Friday, December 07, 2007

Erasing the evidence (updated)

So, the CIA videotaped interrogations and then destroyed the tapes. They claim that they had to destroy them for "security".

The security claim is obviously bunk, but I think there's more here than just the torture being recorded.

Abu Zubaydah is the key. It was quickly apparent that he was a couple of cans short of a six-pack, but despite this knowledge Bush bragged about how they had captured a central Al Qaeda figure.

As Ron Suskind wrote in "The One Percent Doctrine" (this description from the Washington Post review):

"I said he was important," Bush reportedly told Tenet at one of their daily meetings. "You're not going to let me lose face on this, are you?" "No sir, Mr. President," Tenet replied. Bush "was fixated on how to get Zubaydah to tell us the truth," Suskind writes, and he asked one briefer, "Do some of these harsh methods really work?" Interrogators did their best to find out, Suskind reports. They strapped Abu Zubaydah to a water-board, which reproduces the agony of drowning. They threatened him with certain death. They withheld medication. They bombarded him with deafening noise and harsh lights, depriving him of sleep. Under that duress, he began to speak of plots of every variety -- against shopping malls, banks, supermarkets, water systems, nuclear plants, apartment buildings, the Brooklyn Bridge, the Statue of Liberty. With each new tale, "thousands of uniformed men and women raced in a panic to each . . . target." And so, Suskind writes, "the United States would torture a mentally disturbed man and then leap, screaming, at every word he uttered."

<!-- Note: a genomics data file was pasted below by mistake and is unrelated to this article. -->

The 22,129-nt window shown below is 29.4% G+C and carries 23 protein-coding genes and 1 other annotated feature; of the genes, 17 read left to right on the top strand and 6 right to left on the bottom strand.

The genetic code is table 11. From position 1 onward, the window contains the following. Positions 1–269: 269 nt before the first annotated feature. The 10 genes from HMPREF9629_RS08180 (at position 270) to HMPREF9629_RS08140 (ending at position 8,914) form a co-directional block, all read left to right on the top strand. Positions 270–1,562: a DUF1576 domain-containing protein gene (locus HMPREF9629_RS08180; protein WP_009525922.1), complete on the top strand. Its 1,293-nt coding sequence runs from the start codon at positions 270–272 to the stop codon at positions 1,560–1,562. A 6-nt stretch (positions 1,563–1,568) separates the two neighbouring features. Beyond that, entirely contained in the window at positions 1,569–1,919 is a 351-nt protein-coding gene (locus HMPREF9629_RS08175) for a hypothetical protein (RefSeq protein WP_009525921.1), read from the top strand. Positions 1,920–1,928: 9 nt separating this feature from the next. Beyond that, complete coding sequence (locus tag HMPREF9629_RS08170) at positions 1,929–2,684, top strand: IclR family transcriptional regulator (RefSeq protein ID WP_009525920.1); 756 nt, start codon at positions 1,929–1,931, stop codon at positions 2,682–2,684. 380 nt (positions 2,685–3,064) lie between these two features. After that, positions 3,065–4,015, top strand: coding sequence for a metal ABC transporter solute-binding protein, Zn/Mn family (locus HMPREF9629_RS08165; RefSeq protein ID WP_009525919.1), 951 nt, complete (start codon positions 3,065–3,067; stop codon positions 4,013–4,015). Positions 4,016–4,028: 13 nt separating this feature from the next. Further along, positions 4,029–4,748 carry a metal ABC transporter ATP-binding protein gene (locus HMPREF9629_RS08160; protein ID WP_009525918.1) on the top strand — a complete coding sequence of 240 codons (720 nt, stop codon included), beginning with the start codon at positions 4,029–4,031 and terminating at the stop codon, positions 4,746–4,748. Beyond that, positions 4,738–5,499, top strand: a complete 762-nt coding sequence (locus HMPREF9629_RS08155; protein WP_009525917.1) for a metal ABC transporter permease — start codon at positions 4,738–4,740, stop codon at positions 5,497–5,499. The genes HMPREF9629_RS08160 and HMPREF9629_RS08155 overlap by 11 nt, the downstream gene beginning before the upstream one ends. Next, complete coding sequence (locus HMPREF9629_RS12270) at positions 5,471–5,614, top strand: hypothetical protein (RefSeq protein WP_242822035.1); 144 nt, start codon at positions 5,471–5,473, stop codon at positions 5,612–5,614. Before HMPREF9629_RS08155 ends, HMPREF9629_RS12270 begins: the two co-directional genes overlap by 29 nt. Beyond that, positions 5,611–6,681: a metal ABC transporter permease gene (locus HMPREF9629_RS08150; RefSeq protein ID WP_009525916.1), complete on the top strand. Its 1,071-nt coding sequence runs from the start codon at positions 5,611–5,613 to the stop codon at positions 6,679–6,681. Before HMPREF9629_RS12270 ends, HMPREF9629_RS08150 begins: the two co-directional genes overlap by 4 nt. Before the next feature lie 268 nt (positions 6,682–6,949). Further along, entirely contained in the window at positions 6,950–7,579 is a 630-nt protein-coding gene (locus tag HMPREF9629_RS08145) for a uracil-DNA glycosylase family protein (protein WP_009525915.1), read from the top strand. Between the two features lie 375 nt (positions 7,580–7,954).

I think what they were most afraid of revealing was the fact that their interrogations yielded utter trash. That's why the tapes had to be destroyed.

Update: I see Kevin Drum has come to the same conclusion.

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